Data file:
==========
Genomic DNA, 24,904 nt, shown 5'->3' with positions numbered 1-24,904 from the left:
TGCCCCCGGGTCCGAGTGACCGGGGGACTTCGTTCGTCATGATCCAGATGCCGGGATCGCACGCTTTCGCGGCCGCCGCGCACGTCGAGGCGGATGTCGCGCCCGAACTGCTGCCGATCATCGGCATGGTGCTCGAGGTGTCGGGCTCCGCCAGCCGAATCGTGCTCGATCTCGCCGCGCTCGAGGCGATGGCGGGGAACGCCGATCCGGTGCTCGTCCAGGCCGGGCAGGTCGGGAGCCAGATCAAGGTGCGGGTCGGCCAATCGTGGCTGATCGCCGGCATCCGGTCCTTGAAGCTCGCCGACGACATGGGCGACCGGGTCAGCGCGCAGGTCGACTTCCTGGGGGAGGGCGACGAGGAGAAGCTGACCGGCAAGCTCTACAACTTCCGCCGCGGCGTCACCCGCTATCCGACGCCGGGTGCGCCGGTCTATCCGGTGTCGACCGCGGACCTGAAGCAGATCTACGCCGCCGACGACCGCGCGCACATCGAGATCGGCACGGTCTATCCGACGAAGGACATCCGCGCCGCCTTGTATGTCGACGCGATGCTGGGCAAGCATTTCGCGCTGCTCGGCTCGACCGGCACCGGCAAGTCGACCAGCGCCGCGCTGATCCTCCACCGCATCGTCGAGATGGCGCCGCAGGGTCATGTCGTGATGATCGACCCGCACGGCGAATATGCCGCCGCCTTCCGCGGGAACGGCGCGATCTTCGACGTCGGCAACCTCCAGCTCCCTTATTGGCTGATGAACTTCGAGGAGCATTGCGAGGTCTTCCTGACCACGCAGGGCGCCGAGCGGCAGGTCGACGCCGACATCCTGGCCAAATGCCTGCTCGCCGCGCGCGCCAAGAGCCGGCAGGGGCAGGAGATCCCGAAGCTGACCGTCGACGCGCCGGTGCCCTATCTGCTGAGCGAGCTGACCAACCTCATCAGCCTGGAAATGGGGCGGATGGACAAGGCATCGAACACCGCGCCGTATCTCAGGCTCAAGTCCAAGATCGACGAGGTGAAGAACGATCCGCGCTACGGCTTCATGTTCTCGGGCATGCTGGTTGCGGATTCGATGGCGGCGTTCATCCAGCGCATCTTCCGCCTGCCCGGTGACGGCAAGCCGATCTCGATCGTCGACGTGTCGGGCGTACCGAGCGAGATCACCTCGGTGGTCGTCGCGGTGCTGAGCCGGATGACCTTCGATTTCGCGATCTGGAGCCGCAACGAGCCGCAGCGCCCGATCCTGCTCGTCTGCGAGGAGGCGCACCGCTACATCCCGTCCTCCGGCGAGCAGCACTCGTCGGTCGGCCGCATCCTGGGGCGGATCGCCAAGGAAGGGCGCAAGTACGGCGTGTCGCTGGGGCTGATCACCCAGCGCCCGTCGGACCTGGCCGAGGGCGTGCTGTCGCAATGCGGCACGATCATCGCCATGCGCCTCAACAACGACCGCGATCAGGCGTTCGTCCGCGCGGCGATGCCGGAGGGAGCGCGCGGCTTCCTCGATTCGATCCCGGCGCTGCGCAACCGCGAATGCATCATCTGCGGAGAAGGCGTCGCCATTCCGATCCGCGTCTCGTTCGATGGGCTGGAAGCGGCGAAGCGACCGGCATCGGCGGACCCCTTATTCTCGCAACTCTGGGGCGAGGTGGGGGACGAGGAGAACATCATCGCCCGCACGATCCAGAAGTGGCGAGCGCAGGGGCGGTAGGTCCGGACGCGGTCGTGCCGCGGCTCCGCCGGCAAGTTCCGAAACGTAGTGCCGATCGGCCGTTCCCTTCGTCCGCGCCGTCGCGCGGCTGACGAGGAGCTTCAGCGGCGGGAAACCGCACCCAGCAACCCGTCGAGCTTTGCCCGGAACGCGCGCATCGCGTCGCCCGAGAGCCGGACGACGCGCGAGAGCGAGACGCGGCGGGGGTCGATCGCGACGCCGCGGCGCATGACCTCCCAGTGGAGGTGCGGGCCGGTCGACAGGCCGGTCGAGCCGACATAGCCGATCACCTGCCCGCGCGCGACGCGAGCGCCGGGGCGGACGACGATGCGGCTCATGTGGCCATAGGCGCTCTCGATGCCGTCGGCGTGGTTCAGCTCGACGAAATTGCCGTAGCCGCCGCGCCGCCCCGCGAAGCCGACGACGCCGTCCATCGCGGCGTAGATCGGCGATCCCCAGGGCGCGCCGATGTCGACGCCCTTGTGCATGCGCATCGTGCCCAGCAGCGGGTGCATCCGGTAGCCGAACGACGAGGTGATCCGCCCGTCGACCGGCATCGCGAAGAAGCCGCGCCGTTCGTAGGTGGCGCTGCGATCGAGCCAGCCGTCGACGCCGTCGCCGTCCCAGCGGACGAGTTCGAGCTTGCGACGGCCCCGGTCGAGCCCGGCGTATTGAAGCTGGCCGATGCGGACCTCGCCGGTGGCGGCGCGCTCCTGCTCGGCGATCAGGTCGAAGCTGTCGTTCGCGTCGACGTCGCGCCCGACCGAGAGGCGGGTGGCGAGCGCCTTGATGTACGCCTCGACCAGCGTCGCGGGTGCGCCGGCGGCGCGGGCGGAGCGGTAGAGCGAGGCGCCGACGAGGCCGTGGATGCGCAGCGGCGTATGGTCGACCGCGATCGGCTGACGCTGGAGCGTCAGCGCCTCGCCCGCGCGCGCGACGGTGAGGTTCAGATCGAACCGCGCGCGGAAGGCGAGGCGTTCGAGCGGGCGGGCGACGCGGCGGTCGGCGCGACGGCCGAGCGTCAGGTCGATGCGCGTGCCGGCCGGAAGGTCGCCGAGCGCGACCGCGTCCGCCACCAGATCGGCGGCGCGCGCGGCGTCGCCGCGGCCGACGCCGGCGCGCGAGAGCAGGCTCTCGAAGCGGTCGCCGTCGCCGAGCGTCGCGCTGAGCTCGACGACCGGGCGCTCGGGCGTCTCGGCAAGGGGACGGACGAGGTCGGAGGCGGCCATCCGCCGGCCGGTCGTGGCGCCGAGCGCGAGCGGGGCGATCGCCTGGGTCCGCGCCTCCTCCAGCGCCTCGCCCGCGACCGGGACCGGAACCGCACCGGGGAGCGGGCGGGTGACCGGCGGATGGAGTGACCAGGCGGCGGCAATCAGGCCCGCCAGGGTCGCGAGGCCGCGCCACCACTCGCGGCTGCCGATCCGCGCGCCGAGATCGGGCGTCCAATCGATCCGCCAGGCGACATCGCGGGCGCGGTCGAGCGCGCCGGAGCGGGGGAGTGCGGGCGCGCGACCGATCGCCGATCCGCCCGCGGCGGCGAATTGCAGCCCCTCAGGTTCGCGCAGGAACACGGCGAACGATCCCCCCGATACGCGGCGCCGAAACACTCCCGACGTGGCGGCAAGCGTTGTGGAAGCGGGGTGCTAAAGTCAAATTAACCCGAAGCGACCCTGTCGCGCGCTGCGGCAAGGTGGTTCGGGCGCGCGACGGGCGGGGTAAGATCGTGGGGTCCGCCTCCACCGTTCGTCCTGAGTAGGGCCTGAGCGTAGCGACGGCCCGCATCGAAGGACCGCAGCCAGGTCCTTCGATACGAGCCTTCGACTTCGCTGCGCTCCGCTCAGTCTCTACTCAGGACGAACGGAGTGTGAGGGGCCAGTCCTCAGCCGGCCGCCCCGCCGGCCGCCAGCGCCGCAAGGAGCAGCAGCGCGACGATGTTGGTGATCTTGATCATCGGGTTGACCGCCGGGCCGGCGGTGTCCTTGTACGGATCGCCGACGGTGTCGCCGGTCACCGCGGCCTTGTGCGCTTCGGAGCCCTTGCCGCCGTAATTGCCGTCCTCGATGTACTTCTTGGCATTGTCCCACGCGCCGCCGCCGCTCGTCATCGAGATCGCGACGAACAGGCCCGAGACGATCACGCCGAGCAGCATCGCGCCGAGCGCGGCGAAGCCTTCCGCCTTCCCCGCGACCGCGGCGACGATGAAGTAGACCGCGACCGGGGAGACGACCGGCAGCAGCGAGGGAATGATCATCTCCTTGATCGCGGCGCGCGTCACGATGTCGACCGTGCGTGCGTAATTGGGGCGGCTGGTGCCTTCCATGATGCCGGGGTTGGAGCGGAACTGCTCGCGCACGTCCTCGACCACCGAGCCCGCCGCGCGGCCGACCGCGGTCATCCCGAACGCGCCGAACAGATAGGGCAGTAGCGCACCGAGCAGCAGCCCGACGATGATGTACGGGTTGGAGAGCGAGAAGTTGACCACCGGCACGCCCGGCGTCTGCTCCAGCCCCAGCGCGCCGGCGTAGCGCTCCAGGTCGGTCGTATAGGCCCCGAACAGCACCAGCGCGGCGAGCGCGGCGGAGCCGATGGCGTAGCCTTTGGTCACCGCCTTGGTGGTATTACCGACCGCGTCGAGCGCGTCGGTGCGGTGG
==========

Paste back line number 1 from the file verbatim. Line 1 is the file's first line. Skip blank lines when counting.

Genomic DNA, 24,904 nt, shown 5'->3' with positions numbered 1-24,904 from the left: